Move over, baile funk. The newest word in Portuguese bass music is kuduro, a genre that hails from South Central... South Central Africa, that is. Bubbling up from the ghettos of this former Portuguese colony, kuduro (which translates as "hard ass") combines the sounds of European techno and hard house with insistent, often vocoder-filtered Creole vocals and driving rhythms inspired by native dance music genres like kizomba and semba (the predecessor of samba).
According to F Communications' resident Afro-house expert, French DJ/producer Frederic Galliano, the music–and the curiously aggressive, rubber-limbed booty dancing that goes with it–was created by Angolan Tony Amado in 1996. "[Tony's] idea was to do real Angolan music with the power of house music with the traditional ancestral percussion," says Galliano, who first encountered the genre during an April 2005 trip to Luanda, the country's capital. In January, he released Frédéric Galliano Presents Kuduro Sound System (Frikyiwa), and he's currently working on a project that brings baile funk MCs from Rio de Janeiro, Brazil together with kuduro beats.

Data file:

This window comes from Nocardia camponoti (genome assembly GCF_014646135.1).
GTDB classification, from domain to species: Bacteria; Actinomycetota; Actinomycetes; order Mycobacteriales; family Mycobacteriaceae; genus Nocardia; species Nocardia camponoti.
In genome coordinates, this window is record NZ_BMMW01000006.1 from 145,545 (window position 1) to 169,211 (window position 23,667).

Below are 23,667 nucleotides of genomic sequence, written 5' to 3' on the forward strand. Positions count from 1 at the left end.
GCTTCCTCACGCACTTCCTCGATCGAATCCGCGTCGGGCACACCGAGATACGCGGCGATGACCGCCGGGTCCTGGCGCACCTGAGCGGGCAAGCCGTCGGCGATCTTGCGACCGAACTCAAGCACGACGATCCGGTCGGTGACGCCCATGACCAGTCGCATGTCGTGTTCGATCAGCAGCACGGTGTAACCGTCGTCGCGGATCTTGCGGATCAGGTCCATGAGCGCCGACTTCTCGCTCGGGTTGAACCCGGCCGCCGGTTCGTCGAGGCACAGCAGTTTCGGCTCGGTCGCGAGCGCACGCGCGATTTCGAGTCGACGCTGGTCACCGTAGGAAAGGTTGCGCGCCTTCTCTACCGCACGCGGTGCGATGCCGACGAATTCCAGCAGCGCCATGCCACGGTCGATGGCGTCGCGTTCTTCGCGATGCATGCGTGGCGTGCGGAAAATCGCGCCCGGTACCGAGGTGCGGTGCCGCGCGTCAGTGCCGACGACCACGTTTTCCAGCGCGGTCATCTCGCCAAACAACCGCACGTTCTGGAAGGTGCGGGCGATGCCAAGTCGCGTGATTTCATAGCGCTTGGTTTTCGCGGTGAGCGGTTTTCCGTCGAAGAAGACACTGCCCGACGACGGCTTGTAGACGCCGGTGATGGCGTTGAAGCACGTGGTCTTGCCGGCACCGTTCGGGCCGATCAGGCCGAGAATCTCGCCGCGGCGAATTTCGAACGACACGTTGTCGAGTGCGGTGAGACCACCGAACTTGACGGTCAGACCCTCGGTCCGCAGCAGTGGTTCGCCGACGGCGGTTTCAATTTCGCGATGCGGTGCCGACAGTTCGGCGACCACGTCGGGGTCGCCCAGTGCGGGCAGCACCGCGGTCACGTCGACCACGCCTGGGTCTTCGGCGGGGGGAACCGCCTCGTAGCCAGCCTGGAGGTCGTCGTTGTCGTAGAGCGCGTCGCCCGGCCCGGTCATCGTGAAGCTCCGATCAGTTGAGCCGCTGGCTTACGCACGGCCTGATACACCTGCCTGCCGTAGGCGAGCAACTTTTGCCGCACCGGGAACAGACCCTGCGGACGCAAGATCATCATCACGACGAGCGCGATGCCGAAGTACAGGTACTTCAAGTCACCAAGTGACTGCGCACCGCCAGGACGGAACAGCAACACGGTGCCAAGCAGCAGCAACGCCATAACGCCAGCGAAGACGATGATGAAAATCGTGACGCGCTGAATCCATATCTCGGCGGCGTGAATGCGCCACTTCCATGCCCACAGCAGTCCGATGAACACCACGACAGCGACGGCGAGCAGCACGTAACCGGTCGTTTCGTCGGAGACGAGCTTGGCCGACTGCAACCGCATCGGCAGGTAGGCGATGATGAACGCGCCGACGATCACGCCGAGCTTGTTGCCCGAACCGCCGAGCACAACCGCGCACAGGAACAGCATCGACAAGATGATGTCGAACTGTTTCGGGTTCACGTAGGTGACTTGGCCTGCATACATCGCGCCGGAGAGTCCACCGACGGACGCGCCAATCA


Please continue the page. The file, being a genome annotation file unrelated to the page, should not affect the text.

"The average kuduro beat is quite a bit faster than baile funk, and it's got a lot more auto-tuned, Cher 'Believe'-type vocal effects," explains Vancouver, BC DJ Paul Devro, a bass fiend who discovered the genre when Lisbon, Portugal-based Buraka Som Sistema hit him up on MySpace. BSS are a Portuguese-Angolan DJ/production crew that has played alongside the likes of Klaxons and MSTKRFT, and recently remixed Diplo's Brazilian ingénues Bonde Do Role. Their From Buraka to the World EP is kuduro-influenced, but tracks like the insistent "Sem Makas" boast more sophisticated production and far less of the raw vocals that are a staple in Angolan productions.
There's some debate as to whether or not BSS are the genuine article. ("Kuduristas are really critical of Portuguese people who try to do kuduro," says Galliano. "The composition of kuduro beats are really, really strict."). Nonetheless, the group is largely responsible for introducing the MP3-blog fiends to the kuduro sound and pushing the music to the world (via sales of the EP on iTunes).
"A lot of kuduro has that raw drum feel to it–if you deliver it right, the crowd's gonna be into it," says Devro, who rocks unsuspecting clubgoers with the sound at his Salon Des Bourgeoisie parties. Meanwhile, Galliano is taking a more purist approach. "I want to play kuduro as (they do in) Luanda: sexy, funky, underground, dirty," he says. "Don't forget: The boss of rhythm is Africa!"